According to the federal law enforcement official, Spitzer’s bank reported his suspicious transactions, as required under the Bank Secrecy Act, by electronically filing at least one Suspicious Activity Report, or SAR. One financial crimes expert, former senior FBI official Dennis Lormel, said that SARs have been required for many more financial transactions since the Sept. 11 attacks and that bank compliance officers “have come down really hard” on financial institutions.

The SARs are forwarded by the Internal Revenue Service to a Treasury Department agency known as FinCEN, the Financial Crimes Enforcement Network.

SARs usually contain the names of the senders and receivers of financial transactions and information from bank officials about why they believe the transactions were suspicious, said Lormel, who is now senior vice president for anti-money laundering for Virginia-based Corporate Risk International.

It is illegal to disclose publicly that a SAR has been filed, but the information is widely disseminated to federal and even state law enforcement agencies, Lormel said.

In Spitzer’s case, agents from the IRS’ criminal investigation division, and later the FBI public corruption squad, began to unravel the threads of the financial transactions. They linked cash payments first to accounts tied to suspicious front companies and then, ultimately, to the Emperors’ Club call-girl ring, according to the federal law enforcement official and a second person familiar with the probe.

Lormel, who used SARs to investigate dozens of cases for the FBI, from white-collar crimes to terrorism to drug trafficking, said that he was surprised to see the savvy former New York attorney general in his current predicament. “I’m just dumbfounded that a guy of his stature and his investigative experience would allow himself to be tripped up like that. He should know that there are [bank] reporting requirements there,” Lormel said. “And, of course, he should know the difference between right and wrong too. It just baffles me.”

Meanwhile Tuesday, Republicans in Albany and across New York ramped up calls for Spitzer to step down. The state Assembly’s Republican minority leader, Jim Tedisco, demanded that Spitzer leave office within the next 48 hours or risk facing impeachment. “This is really going over the top in terms of a breach of ethics for a governor,” Tedisco said. “It really illustrates he has compromised his ability to lead.”

Democratic Assemblyman Dov Hikind said that the mood in Albany was “disbelief” and that lawmakers were waiting for Spitzer to resign. “People are looking in the air like ‘Is this really happening?’ ” he said. “It’s wildly unbelievable. This is beyond science fiction.”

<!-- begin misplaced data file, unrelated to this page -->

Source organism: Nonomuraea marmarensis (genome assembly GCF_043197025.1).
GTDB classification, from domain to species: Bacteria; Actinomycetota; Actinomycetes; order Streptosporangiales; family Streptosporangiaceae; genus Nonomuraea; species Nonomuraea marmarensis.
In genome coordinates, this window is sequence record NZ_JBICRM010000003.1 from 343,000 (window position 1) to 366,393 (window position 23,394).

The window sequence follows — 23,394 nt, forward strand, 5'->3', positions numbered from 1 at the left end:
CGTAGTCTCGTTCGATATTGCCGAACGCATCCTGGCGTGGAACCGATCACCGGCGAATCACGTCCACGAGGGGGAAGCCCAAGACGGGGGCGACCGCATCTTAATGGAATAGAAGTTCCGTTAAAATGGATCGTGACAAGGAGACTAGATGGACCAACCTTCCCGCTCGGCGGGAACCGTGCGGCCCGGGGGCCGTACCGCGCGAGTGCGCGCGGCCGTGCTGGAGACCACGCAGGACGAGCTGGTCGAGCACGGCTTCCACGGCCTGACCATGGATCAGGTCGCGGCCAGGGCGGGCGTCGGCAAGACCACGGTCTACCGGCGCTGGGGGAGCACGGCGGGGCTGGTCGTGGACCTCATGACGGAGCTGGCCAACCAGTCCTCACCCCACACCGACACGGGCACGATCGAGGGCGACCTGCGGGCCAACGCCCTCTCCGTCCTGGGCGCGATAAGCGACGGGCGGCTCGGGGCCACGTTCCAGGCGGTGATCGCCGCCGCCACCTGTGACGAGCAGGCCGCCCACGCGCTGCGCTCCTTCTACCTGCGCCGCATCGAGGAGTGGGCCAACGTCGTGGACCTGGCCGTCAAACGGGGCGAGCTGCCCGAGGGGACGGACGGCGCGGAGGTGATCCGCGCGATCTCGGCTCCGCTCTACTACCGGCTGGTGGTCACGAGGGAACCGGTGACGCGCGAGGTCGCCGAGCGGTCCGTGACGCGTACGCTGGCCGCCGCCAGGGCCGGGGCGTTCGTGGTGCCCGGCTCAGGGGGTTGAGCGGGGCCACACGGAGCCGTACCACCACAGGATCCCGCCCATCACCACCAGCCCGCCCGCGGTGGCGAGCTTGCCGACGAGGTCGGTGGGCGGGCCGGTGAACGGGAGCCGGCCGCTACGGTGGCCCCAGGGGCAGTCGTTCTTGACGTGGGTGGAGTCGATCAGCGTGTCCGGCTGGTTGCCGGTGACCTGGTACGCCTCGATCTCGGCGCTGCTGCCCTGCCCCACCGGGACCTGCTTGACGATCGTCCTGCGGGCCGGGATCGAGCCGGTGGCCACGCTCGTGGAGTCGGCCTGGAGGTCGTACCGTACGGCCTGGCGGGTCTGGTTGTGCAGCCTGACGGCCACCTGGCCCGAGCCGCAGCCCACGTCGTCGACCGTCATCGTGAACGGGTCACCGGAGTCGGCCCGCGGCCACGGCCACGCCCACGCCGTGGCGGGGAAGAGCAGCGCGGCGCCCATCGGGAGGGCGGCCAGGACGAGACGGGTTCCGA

Douglas Muzzio, a Manhattan-based political consultant, said: “He’s got to resign. He can’t weather the impeachment proceedings” and he added that Spitzer could be using his resignation as a “political bargaining chip.”

A Spitzer aide said the governor had not made a decision yet and had no plans as of Tuesday to make an announcement. “This office has never confirmed there would be a resignation,” said Jennifer Givner, a spokeswoman for Spitzer. “Eliot Spitzer is still the governor of New York state.”

If Spitzer steps down, the state’s lieutenant governor, David Paterson, would become New York’s first African American governor. He also is legally blind.

If Paterson takes over, Hikind said, it would be good for the state. “He’s a guy that will not terrify anyone, will not threaten anyone. He will not be a steamroller, just a good guy bringing people together -- Democrats and Republicans.”

Spitzer earned the “steamroller” nickname after describing himself with the term and using profanity in a private call he made to Tedisco.

New York Republican state Sen. Martin J. Golden said Spitzer’s political base appears to be crumbling. “The people in the state of New York are very hurt,” said Golden. “Their trust has been violated, and it’s going to take a while to heal that.”

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josh.meyer@latimes.com

erika.hayasaki@latimes.com

Meyer reported from Washington and Hayasaki from New York.